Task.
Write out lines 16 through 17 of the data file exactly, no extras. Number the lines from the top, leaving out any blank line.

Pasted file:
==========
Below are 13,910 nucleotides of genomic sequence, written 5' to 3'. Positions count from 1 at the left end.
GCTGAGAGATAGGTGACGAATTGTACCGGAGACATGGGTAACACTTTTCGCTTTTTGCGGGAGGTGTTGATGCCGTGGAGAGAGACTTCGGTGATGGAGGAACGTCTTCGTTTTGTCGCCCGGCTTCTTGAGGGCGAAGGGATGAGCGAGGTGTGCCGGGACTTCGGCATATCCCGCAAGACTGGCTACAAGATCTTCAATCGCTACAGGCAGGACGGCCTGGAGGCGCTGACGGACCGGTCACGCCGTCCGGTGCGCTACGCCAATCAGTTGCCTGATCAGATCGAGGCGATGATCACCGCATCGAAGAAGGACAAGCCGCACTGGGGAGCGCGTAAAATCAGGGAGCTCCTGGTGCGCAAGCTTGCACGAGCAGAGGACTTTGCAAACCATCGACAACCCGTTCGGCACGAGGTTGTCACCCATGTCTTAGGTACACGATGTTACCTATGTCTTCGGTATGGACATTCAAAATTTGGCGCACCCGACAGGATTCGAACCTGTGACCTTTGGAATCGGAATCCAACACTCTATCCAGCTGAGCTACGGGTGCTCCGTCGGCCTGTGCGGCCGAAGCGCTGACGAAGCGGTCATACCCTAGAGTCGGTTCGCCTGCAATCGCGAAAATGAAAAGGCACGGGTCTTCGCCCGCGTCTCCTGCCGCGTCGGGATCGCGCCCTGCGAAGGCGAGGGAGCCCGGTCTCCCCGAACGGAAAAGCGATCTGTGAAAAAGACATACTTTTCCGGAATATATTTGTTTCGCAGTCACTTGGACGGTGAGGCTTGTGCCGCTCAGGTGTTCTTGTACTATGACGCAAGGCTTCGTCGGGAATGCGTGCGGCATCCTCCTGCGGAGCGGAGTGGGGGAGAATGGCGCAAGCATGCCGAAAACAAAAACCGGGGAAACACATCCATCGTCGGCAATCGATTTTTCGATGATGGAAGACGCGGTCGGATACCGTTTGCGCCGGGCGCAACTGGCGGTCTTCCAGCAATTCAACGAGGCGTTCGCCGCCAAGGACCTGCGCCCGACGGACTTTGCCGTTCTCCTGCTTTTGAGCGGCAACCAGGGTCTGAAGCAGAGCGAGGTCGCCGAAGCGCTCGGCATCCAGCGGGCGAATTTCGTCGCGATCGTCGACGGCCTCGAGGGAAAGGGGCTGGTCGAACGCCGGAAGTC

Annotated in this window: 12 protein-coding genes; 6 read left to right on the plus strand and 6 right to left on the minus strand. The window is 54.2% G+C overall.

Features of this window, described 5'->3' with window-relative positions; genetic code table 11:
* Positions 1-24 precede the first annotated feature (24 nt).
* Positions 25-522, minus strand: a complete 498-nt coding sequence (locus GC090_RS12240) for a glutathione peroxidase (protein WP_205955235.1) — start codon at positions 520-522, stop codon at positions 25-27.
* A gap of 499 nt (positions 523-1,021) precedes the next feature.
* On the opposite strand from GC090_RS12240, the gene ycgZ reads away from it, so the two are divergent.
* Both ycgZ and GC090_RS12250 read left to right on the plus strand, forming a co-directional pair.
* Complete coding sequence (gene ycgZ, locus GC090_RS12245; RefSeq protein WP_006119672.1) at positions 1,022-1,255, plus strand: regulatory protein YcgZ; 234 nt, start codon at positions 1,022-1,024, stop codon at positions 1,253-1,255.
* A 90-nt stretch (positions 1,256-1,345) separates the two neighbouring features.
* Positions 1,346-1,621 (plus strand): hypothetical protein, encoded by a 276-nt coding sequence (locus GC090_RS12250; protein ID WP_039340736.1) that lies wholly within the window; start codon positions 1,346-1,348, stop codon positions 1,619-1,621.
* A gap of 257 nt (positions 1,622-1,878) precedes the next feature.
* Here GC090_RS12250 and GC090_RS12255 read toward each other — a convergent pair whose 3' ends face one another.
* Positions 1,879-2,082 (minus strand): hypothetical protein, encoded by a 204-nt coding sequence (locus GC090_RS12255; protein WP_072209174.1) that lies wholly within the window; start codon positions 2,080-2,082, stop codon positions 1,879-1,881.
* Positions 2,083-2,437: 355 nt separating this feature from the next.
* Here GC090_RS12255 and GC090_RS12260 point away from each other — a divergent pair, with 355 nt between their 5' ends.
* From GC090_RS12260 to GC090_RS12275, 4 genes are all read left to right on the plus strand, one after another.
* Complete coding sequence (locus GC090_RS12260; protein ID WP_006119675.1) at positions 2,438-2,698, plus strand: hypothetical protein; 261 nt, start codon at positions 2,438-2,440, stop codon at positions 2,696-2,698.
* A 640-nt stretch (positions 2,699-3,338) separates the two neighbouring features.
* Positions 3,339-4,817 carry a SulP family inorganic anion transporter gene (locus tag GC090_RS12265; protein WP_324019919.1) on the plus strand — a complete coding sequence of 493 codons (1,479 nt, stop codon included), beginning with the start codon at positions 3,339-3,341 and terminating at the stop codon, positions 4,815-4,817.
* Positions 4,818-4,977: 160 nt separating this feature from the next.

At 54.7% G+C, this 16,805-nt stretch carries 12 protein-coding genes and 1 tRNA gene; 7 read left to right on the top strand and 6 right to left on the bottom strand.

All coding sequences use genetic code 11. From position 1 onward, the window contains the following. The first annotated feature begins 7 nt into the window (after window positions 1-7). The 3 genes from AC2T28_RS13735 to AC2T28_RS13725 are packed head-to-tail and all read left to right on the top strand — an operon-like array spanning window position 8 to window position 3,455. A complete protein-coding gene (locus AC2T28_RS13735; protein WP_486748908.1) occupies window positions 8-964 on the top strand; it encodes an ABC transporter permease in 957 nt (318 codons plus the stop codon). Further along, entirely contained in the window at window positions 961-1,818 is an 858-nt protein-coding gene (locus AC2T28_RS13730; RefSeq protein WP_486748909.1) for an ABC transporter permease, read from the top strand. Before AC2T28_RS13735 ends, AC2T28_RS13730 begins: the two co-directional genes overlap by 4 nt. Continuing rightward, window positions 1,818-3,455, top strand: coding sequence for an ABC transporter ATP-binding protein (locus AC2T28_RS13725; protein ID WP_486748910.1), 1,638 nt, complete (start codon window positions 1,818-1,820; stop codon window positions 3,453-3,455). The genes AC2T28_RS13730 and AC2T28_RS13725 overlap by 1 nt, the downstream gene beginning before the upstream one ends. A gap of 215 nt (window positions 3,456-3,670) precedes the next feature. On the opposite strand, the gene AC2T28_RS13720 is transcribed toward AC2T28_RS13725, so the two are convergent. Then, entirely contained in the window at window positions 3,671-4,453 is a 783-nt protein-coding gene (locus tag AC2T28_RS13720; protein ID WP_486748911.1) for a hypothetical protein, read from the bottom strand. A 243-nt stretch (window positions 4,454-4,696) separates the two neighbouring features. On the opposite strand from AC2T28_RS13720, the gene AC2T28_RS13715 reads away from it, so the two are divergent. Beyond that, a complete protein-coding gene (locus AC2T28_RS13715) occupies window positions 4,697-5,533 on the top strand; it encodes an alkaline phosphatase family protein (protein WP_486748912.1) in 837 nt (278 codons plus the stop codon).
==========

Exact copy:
* Positions 2,083-2,437: 355 nt separating this feature from the next.
* Here GC090_RS12255 and GC090_RS12260 point away from each other — a divergent pair, with 355 nt between their 5' ends.